We are here to help you! Call us: 888-308-2529

Is my husband/wife using heroin?

Stress and daily life challenges can get even the best of us. And sometimes, coping with problems in life can take people down a very dark path; heroin abuse is one of them.

Over 9.2 million people worldwide use heroin. In 2008, one in every five drug-related deaths across Europe was because of opiates – mainly heroin.

If there is one thing the figure above tells us, it is substance abuse, especially heroin, should not be taken lightly.

Spouses are one of the first people to realize something is wrong with their partner and eventually recognize the signs of an addiction. If you think your husband or your wife could be using heroin, it is imperative to seek substance abuse treatment immediately. But before that, you need to educate yourself on how heroin addiction works.

What is heroin?

Heroin is an opiate, derived from the opium poppy plant. After the opium is extracted it is modified to make heroin; a highly addictive and illegal substance.

The appearance and form of heroin may vary depending on how it is consumed. It could be in a white or brown powder form, as tar heroin which is a black sticky substance, or as a black solid. Heroin may be injected, snorted, or smoked.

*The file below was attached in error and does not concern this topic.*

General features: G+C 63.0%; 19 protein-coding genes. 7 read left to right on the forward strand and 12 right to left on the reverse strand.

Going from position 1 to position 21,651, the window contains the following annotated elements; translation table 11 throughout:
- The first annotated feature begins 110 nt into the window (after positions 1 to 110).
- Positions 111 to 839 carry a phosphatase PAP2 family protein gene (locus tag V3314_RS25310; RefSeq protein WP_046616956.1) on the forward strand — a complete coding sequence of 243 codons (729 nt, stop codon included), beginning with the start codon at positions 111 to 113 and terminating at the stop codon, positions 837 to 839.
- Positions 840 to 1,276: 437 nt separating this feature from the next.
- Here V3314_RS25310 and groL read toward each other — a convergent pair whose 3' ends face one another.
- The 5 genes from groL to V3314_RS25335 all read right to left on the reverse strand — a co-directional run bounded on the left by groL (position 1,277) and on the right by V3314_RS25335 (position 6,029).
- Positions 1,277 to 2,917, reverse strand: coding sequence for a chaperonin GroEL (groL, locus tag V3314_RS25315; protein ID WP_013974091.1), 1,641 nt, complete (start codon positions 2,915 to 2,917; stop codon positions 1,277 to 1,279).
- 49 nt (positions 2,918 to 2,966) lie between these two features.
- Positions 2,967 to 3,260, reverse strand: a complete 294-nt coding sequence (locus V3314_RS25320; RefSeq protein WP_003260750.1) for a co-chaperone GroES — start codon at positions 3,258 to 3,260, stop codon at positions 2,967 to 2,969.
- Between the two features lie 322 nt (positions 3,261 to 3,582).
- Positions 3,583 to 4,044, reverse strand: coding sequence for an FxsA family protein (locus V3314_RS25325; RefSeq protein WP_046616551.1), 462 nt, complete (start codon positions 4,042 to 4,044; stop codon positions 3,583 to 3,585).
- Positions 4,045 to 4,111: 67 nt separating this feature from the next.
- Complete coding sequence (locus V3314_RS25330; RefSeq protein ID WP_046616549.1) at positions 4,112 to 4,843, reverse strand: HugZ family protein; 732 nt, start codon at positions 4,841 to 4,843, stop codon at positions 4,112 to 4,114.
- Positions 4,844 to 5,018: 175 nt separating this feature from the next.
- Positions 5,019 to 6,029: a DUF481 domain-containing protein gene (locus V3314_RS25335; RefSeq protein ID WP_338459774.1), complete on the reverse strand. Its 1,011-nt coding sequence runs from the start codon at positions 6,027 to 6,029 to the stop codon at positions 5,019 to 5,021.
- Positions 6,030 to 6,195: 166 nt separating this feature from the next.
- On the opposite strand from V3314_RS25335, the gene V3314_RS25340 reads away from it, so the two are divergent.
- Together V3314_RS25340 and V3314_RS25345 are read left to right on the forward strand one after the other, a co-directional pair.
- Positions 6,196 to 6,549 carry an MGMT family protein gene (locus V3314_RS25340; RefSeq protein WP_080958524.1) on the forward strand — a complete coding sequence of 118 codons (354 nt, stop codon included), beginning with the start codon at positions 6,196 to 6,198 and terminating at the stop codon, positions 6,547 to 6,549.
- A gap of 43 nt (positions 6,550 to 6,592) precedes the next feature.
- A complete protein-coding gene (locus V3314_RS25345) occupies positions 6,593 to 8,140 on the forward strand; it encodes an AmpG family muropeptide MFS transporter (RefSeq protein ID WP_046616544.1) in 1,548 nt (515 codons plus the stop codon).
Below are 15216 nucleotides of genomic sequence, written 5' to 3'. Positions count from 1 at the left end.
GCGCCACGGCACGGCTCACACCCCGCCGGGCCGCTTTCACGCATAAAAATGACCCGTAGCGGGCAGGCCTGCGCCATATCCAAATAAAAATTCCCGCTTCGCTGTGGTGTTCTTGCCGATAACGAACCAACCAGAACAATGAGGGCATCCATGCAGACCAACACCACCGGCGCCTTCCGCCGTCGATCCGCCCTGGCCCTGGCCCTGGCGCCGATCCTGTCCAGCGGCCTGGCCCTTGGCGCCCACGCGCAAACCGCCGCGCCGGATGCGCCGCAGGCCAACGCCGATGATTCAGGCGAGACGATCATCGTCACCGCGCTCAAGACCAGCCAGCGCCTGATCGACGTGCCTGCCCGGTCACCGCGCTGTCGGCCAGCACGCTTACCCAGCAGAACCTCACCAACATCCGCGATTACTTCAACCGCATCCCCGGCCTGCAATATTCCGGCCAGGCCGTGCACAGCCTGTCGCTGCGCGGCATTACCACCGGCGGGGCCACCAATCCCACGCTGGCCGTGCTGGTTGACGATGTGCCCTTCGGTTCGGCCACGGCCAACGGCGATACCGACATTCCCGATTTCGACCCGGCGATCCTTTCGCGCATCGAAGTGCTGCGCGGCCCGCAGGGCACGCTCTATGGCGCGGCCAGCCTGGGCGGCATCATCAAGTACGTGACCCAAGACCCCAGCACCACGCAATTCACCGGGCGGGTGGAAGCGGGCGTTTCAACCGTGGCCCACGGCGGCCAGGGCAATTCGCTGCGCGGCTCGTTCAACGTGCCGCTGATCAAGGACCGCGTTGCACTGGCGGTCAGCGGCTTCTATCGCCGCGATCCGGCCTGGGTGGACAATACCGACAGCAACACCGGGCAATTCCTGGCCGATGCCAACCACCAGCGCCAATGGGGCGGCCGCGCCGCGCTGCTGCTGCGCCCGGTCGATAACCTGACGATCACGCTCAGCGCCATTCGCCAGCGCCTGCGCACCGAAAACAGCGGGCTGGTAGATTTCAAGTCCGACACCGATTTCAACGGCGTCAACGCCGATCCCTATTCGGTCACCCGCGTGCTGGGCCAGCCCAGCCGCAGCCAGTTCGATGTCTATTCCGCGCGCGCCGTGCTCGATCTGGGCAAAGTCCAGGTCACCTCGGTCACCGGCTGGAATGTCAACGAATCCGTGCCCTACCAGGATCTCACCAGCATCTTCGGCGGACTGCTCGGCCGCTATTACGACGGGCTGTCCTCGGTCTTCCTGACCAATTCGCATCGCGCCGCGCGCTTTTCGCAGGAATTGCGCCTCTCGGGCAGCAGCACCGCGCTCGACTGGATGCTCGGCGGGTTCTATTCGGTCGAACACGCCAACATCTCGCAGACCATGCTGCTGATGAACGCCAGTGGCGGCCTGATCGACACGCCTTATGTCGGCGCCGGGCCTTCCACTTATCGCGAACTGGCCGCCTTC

No matter how heroin is used, it does not lose its potency and is still considered as highly addictive.

Why is it used?

The negative effects and dangers of heroin use are known widely. At this point, you must be wondering, “Why would my husband/wife resort to it then?”

People use heroin because of immediate pleasurable effects. It gives the user a “rush” commonly described as a sudden joy and happiness. Users may also experience a warm, sedated feeling with heaviness in arms and legs. This sense of wellbeing is also accompanied by confidence.

These immediate pleasures give people a much-needed respite from worries and constant stress. More often than not, there are underlying or co-occurring mental issues that accompany heroin abuse. In such cases, a dual diagnosis is made.

Signs and symptoms

To conclusively determine whether your spouse is using this illegal opiate and addicted to it, a consultation at a substance abuse center is needed. However, you can look out for the most common short term and long term signs and symptoms that accompany heroin use.

Short term

Apart from the sudden surge of euphoria and pleasure, there are other signs of a short-term heroin use:

  • Flushed skin
  • Nausea
  • Vomiting
  • Itching
  • Clouded thinking
  • Switching between the two states of consciousness and semi-consciousness
  • Dry mouth
  • Long-term

Over an extended heroin usage, following signs and symptoms start to manifest:

  • Insomnia
  • Disrupted menstrual cycle in women
  • Sexual dysfunction in men
  • Mental illnesses like personality disorder
  • Lung diseases
  • Affected liver and kidneys
  • Constipation
  • Abdominal cramps
  • Abscesses
  • Damaged nasal tissue in those who snort